Mongolian Teen Pursues His Dreams

Found this inspiring story through Alex’s Ohanian’s book’s blog. He recently published a book called Without Their Permission where he shares “his ideas, tips and even his own doodles about harnessing the power of the web for good”. I’m going to pick it up soon!

The New York Times writes about a student by the name of Battushig Myanganbayar from Mongolia who pursued his passion for electronics through MIT’s OpenCourseWare.

Battushig has the round cheeks of a young boy, but he is not your typical teenager. He hasn’t read Harry Potter (“What will I learn from that?”) and doesn’t like listening to music (when a friend saw him wearing headphones, he couldn’t believe it; it turned out Battushig was preparing for the SAT). His projects are what make him happy. “In electrical engineering, there is no limit,” he said. “It is like playing with toys.” He unveiled Garage Siren in August 2012, posting instructions and a demonstration video on YouTube. The project impressed officials at the Massachusetts Institute of Technology — where Battushig planned to apply for college — but at that point they were already aware of his abilities. Two months earlier, Battushig, then 15, became one of 340 students out of 150,000 to earn a perfect score in Circuits and Electronics, a sophomore-level class at M.I.T. and the first Massive Open Online Course, or MOOC — a college course filmed and broadcast free or nearly free to anyone with an Internet connection — offered by the university.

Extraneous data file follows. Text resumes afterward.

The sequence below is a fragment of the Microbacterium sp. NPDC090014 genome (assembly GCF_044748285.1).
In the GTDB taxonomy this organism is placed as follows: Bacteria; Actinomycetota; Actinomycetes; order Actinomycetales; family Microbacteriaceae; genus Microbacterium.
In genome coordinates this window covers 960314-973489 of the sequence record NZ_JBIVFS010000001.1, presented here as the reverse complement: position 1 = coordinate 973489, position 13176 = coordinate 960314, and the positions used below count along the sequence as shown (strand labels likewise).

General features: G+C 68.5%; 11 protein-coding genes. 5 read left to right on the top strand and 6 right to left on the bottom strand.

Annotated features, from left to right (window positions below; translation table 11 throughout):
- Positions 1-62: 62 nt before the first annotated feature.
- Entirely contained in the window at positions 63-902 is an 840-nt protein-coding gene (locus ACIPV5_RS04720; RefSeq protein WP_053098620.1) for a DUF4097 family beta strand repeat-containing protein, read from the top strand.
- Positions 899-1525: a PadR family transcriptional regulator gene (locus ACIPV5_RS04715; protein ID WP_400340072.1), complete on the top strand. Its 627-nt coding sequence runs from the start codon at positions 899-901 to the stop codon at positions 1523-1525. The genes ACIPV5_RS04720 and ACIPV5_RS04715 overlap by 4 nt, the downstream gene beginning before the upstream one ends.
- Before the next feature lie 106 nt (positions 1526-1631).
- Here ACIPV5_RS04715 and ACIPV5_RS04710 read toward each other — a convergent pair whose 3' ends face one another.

Read the full story here.

This is just an incredible example of how MOOCs are changing education. Barriers that were insurmountable 10 years ago are suddenly much easier to overcome. The Principal of school was instrumental in helping Battushig learn the material, but without online education, Battushig’s road to success would have been much more challenging.  As online education continues to grow, I can only imagine this type of story will become more and more common.


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